Domestic rivalries sandwich Hina-Liu showdown

Women’s Singles: Round One

It is hard not to consider table tennis an Asian sport when three matches simultaneously qualify as domestic games. Amongst the two all-Japanese and one all-Chinese rivalries, a mammoth Japan-China battle was sandwiched when Hina Hayata took on Liu Shiwen.

Being the only woman to have beaten Liu this year, Hina kept everyone on pins and needles as the game stretched into the sixth games. But for all that, experience prevailed as Liu rode out the Japanese challenger with efficient service shots in the ultimate two sets of less than eight minutes each (11-5, 14-16, 11-7, 8-11, 11-6, 11-5).

Meanwhile, Kasumi Ishikawa and Saki Shibata recorded wins over their Japanese colleagues Miyuu Kihara and Sakura Mori (4:1 ; 4:1). Sun Yingsha on table no.3 had to dig deep for an in-house 4:3 win over Chinese Qian Tiyani.

Liu Shiwen rose to the challenge of Hina Hayata with class.
Upset central for Japan

Women’s singles: Round of 32

There was a double blow in the women’s singles for Japan as both Haruna Ojio and Miyu Kato could not progress against Cheng I-Ching (TPE) and Korean Jeon Jihee.

The much followed 14-year old Ojio was swept away in a clinical display by Cheng, leaving no room for error in her straight games 4:0 win (11-2, 11-9, 11-6, 11-7). Playing her first match of the 2019 Shinhan Korea Open, many expected Jeon Jihee to have a tough time versus Kato, who won the last time these two clashed in 2017 in Qatar. However, the home advantage seemed to have clicked for Jihee, coming out on top 4:1 (11-9, 11-9, 11-13, 12-10, 11-6).

That stadium erupted with this Jeon Jihee performance.  
Ding and then some

Women’s Singles: Round One

Bogeys exist in all sports, of all types. Sometimes they are location based and others are simply athletes you cannot best repeatedly. Despite just the one loss for Ding Ning against fellow Chinese He Zhuojia at the 2018 Grand Finals, many were starting to use the B-word for He. Ding made sure to clear the air today.

Taking her head on after dropping the first game 9-11, Ding cleaned the table with her impressive forehand shots and took the match 4:1 (9-11, 11-7, 11-7, 11-7, 11-8).

Xu and Fan, in a rout

Men’s Doubles: Round One

As expected, an efficient first day at the office for Xu Xin and Fan Zhendong, who took just three games and less than 20 minutes to beat France’s Tristan Flore and Can Akkuzu (11-5, 11-3, 11-3). The stats tell the story in this rather lopsided contest: the Chinese won 17 points on their own serve and 16 points on their opponents serve, as compared to 7 and 4 by the French.

Xu Xin and Fan Zhendong: quarterfinals on deck!
A Japanese-Korean thrill ride

Men’s Doubles: Round One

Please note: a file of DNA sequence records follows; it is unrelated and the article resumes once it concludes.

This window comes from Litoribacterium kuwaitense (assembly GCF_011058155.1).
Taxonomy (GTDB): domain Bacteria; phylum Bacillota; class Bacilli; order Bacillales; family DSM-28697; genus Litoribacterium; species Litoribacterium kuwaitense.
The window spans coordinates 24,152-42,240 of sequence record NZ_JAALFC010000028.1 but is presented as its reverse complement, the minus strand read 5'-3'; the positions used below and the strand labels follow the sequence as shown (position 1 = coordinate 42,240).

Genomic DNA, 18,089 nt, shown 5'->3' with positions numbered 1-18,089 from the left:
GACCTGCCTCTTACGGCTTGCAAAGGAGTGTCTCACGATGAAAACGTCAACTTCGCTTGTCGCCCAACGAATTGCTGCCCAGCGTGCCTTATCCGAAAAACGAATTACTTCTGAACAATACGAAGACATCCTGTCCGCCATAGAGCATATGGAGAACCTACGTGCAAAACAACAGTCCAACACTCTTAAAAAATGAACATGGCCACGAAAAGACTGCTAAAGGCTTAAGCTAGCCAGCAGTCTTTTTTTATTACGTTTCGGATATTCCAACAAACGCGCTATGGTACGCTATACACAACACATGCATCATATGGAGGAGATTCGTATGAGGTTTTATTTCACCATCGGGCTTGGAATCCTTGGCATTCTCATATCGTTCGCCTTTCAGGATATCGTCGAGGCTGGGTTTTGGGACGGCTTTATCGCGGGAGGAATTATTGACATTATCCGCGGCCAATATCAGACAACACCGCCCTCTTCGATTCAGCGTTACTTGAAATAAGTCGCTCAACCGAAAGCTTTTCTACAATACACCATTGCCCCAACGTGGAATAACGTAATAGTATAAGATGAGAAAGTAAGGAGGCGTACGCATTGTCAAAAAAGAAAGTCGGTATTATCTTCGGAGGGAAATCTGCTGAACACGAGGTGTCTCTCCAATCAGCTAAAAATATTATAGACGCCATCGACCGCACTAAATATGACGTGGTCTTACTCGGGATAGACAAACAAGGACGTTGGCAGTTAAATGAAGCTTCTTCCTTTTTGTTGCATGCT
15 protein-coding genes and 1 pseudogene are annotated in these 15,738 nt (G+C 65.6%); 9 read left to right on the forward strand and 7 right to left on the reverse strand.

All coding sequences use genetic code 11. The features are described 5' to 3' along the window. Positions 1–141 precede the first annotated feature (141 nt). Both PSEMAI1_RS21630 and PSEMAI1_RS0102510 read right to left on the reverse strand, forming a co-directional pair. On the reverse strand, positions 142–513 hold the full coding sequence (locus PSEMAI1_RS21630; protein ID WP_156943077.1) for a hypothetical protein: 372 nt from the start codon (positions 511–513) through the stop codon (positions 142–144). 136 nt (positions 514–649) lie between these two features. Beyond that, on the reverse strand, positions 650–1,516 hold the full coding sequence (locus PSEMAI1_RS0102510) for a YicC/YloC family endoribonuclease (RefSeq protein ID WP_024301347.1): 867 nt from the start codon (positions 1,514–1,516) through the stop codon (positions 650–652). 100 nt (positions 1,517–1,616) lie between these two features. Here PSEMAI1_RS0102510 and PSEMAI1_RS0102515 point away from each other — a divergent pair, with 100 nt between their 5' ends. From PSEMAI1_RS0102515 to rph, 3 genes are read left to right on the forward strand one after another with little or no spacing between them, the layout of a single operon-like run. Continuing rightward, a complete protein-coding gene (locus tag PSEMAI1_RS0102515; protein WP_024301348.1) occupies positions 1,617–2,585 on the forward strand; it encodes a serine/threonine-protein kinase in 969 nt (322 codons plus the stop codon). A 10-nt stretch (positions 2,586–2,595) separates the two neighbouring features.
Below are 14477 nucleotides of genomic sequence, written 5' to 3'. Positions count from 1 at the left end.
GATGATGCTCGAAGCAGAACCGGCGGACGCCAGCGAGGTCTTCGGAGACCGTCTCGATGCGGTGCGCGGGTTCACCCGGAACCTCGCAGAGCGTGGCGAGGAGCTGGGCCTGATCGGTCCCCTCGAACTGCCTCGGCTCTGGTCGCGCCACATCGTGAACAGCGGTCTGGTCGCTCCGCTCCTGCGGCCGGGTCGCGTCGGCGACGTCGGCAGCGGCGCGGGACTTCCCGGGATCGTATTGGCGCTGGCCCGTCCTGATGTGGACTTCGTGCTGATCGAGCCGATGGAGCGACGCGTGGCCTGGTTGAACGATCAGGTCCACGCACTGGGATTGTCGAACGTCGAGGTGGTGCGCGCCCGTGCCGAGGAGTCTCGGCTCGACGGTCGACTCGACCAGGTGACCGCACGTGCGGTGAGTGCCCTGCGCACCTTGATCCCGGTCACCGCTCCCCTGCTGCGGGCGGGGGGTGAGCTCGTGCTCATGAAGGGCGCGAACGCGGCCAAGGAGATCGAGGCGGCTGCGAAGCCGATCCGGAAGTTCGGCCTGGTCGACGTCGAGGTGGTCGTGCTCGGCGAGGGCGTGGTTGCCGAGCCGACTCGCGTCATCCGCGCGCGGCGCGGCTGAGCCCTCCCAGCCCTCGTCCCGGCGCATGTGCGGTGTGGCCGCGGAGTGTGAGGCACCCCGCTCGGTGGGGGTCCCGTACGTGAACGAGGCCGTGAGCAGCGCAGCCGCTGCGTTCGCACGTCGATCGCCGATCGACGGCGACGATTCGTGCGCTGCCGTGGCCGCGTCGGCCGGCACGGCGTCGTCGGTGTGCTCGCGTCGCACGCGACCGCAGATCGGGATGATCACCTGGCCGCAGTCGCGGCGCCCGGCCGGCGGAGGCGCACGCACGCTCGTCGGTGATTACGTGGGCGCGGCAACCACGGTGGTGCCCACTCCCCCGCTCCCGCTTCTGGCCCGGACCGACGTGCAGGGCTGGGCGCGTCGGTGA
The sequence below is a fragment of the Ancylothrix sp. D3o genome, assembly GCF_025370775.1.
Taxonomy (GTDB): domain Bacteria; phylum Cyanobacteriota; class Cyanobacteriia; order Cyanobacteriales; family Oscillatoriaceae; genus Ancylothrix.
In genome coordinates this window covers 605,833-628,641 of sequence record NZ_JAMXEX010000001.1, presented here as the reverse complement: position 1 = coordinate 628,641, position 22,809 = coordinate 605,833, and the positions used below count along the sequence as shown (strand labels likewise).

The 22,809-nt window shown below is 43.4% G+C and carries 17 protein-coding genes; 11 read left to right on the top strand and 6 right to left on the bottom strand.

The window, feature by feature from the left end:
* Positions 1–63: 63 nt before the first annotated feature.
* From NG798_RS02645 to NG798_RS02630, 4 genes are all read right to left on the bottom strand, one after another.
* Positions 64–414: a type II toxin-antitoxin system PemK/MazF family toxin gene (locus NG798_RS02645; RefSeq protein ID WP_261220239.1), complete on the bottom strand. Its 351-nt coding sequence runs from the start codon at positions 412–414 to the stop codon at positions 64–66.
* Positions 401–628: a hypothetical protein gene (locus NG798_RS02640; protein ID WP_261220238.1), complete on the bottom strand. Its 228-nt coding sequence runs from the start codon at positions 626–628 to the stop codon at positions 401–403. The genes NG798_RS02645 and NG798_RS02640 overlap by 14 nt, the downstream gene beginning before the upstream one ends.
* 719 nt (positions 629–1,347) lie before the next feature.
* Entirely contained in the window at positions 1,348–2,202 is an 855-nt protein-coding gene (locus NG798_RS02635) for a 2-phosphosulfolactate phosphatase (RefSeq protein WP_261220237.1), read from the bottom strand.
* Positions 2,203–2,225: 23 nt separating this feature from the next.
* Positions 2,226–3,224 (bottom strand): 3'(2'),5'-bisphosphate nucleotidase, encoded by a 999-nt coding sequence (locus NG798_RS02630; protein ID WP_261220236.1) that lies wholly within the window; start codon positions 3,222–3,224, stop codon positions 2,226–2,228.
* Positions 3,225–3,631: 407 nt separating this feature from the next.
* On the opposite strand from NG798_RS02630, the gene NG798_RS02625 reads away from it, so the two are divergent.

And boy was it close! Korea’s An Jaehyun and Cho Daeseong seesawed with Tomokazu Harimoto and Koki Niwa, dropping the first two 11-8, 12-10 before regrouping and pulling the score even with two steely nerved games of their own (11-9, 11-8). But it was Japanese wunderkind Harimoto and his first-time World Tour partner Niwa finally broke through the Koreans’ concentration to prevail 3-2 on the strength of an 11-5 final game.

3-0s all around!

Men’s Doubles: Round One

One for Sweden, where Anton Källberg and Kristian Karlsson made quick work of Singapore’s Josh Chua Shao Han and Pang Yew En Koen, sending the Singaporeans off 11-9, 11-2, 11-7.

One for Germany, where Benedikt Duda and Qiu Dang, who made it to the final at the Japan Open and finished runner-up to Xu Xin and Fan Zhendong, took care of no. 7 seeds Lam Siu Hang and Ng Pak Nam in consistent fashion 11-7, 11-8, 11-7.

And one for Korea’s Jeoung Youngsik and Lee Sangsu who emerged triumphant against Singapore’s Chew Zhe Yu Clarence and Poh Shao Feng Ethan 11-6, 11-6, 11-5. It seems to be catching here in the Sajik Indoor Gymnasium.

That 3-0 feeling for Germans Benedikt Duda, pictured here, and Qiu Dang.
A Japanese double!

Women’s Doubles: Round One

Japan has to be having a good time in Korea so far: not only did Miu Hirano and Saki Shibata triumph over new German duo Nina Mittelham and Shan Xiaona 3-1 (13-11, 6-11, 15-13, 11-9), Honami Nakamori and Satsuki Odo scored the easiest W of the tournament with the pre-match withdrawal of Chinese Taipei’s Chen Szu-Yu and Cheng Hsien Tzu.

Miu Hirano and the art of a Japanese victory.
Reunited for the win

Women’s Doubles: Round One

Speaking of new partnerships, things are going smoothly so far for Korea’s Choi Hyojoo and Yang Haeun, who were effective in limiting the French offensive in their 3-1 win against France’s Laura Gasnier and Audrey Zarif (11-7, 2-11, 11-7, 11-3). With Jeon Jihee, playing here in Busan with Lee Zion, Yang has reached 16 ITTF World Tour Grand Finals, and has won seven of them. Like Jeon, Choi is a left-hander known faor her topspin.

For their part, Jeon and Lee scored their own 3-1 win this morning, dispatching Hong Kong’s Mak Tze Wing and Zhu Chengzhu 11-2, 6-11, 11-7, 12-10.

Yang Haeun is back in action with a new partner.
China’s dynamic duos back in action

Women’s Doubles: Round One

Today marks the first time Chen Meng and Wang Manyu have paired up on the World Tour since 2017, and the Chinese pair’s superb result in their first match against Norway’s Ma Wenting and Thailand’s Suthasini Sawettabut makes you wonder why they haven’t been doing this all along.

The contest resulted in an easy 3-0 (11-6, 11-1, 12-10) victory for two of the top Chinese players, who have grown accustomed to seeing each other across the table in singles play so far this year.